Unfortunately, Gov. Mark Dayton’s staff confirmed Thursday that while he understands the frustrations of those using the busiest commerce corridor outside the Twin Cities, he won’t overrule the Minnesota Department of Transportation and reinsert the project into its “Minnesota State Highway Investment Plan: 2014-2033.”

Dayton, who met with U.S. Rep. Michele Bachmann and other I-94 backers, rightly noted the entire state faces a road funding challenge and he can’t just cherry-pick one project. He also suggested I-94 proponents shift their focus from MnSHIP to a new state program called Corridors of Commerce.

Certainly, proponents should heed the governor’s advice. But before the focus shifts to that and other funding sources, MnDOT must fully explain its decision to eliminate this expansion and similar projects statewide known for years in MnSHIP as “Inter-Regional Corridors.”

You see, current and previous MnSHIP plans have cited the IRCs as one of about eight major spending categories, drawing hundreds of millions of dollars over the years. The new MnSHIP plan zeroes out IRCs completely. All other categories survive; some even gain funding between 2014 and 2033.

How can an agency so well-known for using formulas, rubrics and public input to set priorities and budgets take a longstanding hundred-million-dollar category suddenly down to zero? It’s a question that deserves a more thorough answer than a blanket (and nonstrategic) “There’s not money.”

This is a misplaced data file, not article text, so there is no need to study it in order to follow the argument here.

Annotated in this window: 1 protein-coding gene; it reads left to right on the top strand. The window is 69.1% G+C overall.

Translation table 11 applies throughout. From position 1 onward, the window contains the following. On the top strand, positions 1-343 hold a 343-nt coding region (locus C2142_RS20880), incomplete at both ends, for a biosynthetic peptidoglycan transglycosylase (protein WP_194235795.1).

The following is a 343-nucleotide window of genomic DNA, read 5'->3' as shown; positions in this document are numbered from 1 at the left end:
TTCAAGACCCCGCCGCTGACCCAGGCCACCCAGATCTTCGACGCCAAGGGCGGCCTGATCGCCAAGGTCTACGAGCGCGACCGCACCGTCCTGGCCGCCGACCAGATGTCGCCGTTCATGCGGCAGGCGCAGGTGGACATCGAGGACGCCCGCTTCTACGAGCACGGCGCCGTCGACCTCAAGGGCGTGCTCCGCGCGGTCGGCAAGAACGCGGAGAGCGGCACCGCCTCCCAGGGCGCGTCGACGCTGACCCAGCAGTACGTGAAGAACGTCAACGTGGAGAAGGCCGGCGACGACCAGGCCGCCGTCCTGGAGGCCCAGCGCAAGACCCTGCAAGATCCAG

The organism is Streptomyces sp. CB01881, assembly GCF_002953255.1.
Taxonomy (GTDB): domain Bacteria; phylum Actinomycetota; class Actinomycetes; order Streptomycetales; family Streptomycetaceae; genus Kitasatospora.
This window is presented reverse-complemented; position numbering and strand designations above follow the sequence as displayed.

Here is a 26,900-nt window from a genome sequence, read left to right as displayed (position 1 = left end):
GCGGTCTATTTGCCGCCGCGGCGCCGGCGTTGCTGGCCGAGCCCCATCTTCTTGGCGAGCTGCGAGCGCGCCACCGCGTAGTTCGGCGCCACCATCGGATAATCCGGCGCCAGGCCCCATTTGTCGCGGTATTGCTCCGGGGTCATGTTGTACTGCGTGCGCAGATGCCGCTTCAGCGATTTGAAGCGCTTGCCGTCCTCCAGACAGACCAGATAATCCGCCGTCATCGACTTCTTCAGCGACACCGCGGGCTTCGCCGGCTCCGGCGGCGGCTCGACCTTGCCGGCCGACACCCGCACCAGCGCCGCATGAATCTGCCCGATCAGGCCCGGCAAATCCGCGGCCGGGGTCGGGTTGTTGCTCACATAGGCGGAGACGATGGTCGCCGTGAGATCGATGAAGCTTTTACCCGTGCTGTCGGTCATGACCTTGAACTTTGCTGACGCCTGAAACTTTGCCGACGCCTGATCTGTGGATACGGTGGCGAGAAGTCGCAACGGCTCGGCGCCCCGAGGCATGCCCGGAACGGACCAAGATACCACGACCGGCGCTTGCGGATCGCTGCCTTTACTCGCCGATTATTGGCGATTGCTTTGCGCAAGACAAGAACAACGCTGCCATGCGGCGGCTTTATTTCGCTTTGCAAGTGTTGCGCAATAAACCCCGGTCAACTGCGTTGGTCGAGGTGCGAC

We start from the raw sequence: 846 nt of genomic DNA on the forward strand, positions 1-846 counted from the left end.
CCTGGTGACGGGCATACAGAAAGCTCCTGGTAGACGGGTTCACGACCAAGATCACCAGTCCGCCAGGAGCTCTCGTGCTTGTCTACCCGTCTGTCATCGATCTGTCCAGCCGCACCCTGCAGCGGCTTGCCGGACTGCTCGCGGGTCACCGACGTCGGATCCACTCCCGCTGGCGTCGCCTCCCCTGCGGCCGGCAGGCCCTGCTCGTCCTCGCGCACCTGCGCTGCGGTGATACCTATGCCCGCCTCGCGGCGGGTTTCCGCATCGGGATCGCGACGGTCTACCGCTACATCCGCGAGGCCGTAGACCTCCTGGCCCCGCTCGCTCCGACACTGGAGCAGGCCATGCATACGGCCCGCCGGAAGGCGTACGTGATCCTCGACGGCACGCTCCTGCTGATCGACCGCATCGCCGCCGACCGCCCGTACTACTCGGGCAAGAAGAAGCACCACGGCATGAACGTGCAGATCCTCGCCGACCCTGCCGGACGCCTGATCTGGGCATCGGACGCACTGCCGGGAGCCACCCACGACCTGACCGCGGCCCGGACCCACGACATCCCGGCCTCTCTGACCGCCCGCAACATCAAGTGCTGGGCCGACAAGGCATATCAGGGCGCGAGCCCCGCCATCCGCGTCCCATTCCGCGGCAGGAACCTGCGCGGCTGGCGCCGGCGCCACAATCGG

If MnDOT isn’t going to show I-94 the money, at least show the rubric used to get to zero.

Finally, proponents of the I-94 expansion definitely should begin pushing for funds through the Corridors of Commerce program Dayton mentioned.

The Legislature created it last session. It designates $300 million in state bonding for improving roads outside of the Twin Cities that are key to regional economic development. Potential projects and the money are separate from the MnSHIP plan and funds for those.

Obviously, as the busiest outstate freight corridor, I-94 will be a serious contender in a scoring process that MnDOT is still developing. Look for more details in the fall, with awards coming by July.


St. Paul Pioneer Press, Aug. 4

Last-minute fog, bad government

Minnesota’s new $15.6 billion education funding bill includes a provision that allows control of some local dollars to shift from voters to school boards.

It’s among measures that got little exposure in the flurry of last-minute, end-of-session deal-making that left Minnesotans with $2.1 billion in visible tax increases. Reporters’ work in recent weeks has begun the public discussion that should have happened before passage of this — and several other key measures from the DFL-dominated Legislature.

Under the new school legislation, metro districts can convert up to $724 per pupil of voter-approved taxes, the Pioneer Press’ Christopher Magan reported last week. The conversion won’t immediately give many districts more money or result in immediate tax increases for all property owners. But in most cases, voters will not be able to undo some funding they approved in the past.